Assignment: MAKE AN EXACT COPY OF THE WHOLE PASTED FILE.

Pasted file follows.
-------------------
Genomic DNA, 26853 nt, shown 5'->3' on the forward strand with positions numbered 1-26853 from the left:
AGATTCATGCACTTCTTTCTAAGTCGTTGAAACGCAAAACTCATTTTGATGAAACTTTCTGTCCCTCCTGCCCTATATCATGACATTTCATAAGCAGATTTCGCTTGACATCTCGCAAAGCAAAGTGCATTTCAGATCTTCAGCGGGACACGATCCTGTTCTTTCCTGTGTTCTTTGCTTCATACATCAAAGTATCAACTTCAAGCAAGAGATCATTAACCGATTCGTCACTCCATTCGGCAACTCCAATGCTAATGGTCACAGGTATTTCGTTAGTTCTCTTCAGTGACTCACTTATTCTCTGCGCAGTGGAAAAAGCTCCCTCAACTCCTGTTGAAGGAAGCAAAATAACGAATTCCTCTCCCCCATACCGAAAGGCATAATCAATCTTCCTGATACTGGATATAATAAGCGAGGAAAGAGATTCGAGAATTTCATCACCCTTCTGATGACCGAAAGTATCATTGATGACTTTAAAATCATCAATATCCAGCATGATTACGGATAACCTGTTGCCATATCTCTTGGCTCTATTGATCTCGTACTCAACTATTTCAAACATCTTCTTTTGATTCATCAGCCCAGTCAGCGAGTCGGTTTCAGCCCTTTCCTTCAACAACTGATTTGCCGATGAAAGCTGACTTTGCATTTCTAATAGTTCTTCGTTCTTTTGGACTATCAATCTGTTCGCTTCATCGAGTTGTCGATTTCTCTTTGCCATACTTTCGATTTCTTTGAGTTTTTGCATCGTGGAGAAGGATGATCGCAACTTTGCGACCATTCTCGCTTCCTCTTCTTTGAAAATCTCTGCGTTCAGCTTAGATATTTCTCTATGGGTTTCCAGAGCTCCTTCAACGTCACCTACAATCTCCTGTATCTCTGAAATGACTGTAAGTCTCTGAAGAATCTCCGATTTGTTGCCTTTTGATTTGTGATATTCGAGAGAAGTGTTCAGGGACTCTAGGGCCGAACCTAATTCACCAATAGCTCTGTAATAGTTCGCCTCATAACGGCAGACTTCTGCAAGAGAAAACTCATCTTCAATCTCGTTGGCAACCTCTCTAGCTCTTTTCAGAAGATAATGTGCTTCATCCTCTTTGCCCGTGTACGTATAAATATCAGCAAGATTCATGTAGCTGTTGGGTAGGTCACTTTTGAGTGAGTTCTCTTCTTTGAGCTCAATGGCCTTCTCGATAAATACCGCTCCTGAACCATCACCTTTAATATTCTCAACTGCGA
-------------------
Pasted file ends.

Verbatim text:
Genomic DNA, 26853 nt, shown 5'->3' on the forward strand with positions numbered 1-26853 from the left:
AGATTCATGCACTTCTTTCTAAGTCGTTGAAACGCAAAACTCATTTTGATGAAACTTTCTGTCCCTCCTGCCCTATATCATGACATTTCATAAGCAGATTTCGCTTGACATCTCGCAAAGCAAAGTGCATTTCAGATCTTCAGCGGGACACGATCCTGTTCTTTCCTGTGTTCTTTGCTTCATACATCAAAGTATCAACTTCAAGCAAGAGATCATTAACCGATTCGTCACTCCATTCGGCAACTCCAATGCTAATGGTCACAGGTATTTCGTTAGTTCTCTTCAGTGACTCACTTATTCTCTGCGCAGTGGAAAAAGCTCCCTCAACTCCTGTTGAAGGAAGCAAAATAACGAATTCCTCTCCCCCATACCGAAAGGCATAATCAATCTTCCTGATACTGGATATAATAAGCGAGGAAAGAGATTCGAGAATTTCATCACCCTTCTGATGACCGAAAGTATCATTGATGACTTTAAAATCATCAATATCCAGCATGATTACGGATAACCTGTTGCCATATCTCTTGGCTCTATTGATCTCGTACTCAACTATTTCAAACATCTTCTTTTGATTCATCAGCCCAGTCAGCGAGTCGGTTTCAGCCCTTTCCTTCAACAACTGATTTGCCGATGAAAGCTGACTTTGCATTTCTAATAGTTCTTCGTTCTTTTGGACTATCAATCTGTTCGCTTCATCGAGTTGTCGATTTCTCTTTGCCATACTTTCGATTTCTTTGAGTTTTTGCATCGTGGAGAAGGATGATCGCAACTTTGCGACCATTCTCGCTTCCTCTTCTTTGAAAATCTCTGCGTTCAGCTTAGATATTTCTCTATGGGTTTCCAGAGCTCCTTCAACGTCACCTACAATCTCCTGTATCTCTGAAATGACTGTAAGTCTCTGAAGAATCTCCGATTTGTTGCCTTTTGATTTGTGATATTCGAGAGAAGTGTTCAGGGACTCTAGGGCCGAACCTAATTCACCAATAGCTCTGTAATAGTTCGCCTCATAACGGCAGACTTCTGCAAGAGAAAACTCATCTTCAATCTCGTTGGCAACCTCTCTAGCTCTTTTCAGAAGATAATGTGCTTCATCCTCTTTGCCCGTGTACGTATAAATATCAGCAAGATTCATGTAGCTGTTGGGTAGGTCACTTTTGAGTGAGTTCTCTTCTTTGAGCTCAATGGCCTTCTCGATAAATACCGCTCCTGAACCATCACCTTTAATATTCTCAACTGCGA